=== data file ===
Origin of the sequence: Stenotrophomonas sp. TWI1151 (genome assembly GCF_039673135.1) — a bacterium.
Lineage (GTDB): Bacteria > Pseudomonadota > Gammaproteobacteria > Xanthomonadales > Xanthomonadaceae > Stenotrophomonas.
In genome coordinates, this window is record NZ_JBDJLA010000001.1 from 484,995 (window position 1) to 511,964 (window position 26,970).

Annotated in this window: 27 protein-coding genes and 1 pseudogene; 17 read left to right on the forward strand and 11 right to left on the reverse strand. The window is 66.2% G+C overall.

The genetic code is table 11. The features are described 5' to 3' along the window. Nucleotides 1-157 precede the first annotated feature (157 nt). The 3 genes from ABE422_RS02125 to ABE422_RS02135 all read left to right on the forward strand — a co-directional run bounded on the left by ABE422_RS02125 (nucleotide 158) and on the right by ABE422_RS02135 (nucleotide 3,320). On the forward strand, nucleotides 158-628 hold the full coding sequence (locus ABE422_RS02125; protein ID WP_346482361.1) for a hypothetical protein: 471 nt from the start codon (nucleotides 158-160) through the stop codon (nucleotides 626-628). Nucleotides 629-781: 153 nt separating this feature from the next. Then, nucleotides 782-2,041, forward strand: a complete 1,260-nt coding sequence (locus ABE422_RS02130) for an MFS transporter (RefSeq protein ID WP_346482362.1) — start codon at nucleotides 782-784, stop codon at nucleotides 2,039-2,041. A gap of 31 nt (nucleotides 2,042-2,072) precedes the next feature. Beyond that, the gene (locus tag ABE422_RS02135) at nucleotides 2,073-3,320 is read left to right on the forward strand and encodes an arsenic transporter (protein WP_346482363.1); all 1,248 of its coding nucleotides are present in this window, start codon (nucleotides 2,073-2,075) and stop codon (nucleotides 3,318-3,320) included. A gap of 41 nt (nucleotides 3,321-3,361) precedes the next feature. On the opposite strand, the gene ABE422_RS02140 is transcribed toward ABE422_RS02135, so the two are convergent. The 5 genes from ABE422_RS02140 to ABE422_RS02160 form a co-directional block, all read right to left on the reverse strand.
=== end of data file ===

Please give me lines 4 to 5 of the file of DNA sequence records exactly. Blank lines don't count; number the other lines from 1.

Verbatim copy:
Annotated in this window: 27 protein-coding genes and 1 pseudogene; 17 read left to right on the forward strand and 11 right to left on the reverse strand. The window is 66.2% G+C overall.

The genetic code is table 11. The features are described 5' to 3' along the window. Nucleotides 1-157 precede the first annotated feature (157 nt). The 3 genes from ABE422_RS02125 to ABE422_RS02135 all read left to right on the forward strand — a co-directional run bounded on the left by ABE422_RS02125 (nucleotide 158) and on the right by ABE422_RS02135 (nucleotide 3,320). On the forward strand, nucleotides 158-628 hold the full coding sequence (locus ABE422_RS02125; protein ID WP_346482361.1) for a hypothetical protein: 471 nt from the start codon (nucleotides 158-160) through the stop codon (nucleotides 626-628). Nucleotides 629-781: 153 nt separating this feature from the next. Then, nucleotides 782-2,041, forward strand: a complete 1,260-nt coding sequence (locus ABE422_RS02130) for an MFS transporter (RefSeq protein ID WP_346482362.1) — start codon at nucleotides 782-784, stop codon at nucleotides 2,039-2,041. A gap of 31 nt (nucleotides 2,042-2,072) precedes the next feature. Beyond that, the gene (locus tag ABE422_RS02135) at nucleotides 2,073-3,320 is read left to right on the forward strand and encodes an arsenic transporter (protein WP_346482363.1); all 1,248 of its coding nucleotides are present in this window, start codon (nucleotides 2,073-2,075) and stop codon (nucleotides 3,318-3,320) included. A gap of 41 nt (nucleotides 3,321-3,361) precedes the next feature. On the opposite strand, the gene ABE422_RS02140 is transcribed toward ABE422_RS02135, so the two are convergent. The 5 genes from ABE422_RS02140 to ABE422_RS02160 form a co-directional block, all read right to left on the reverse strand.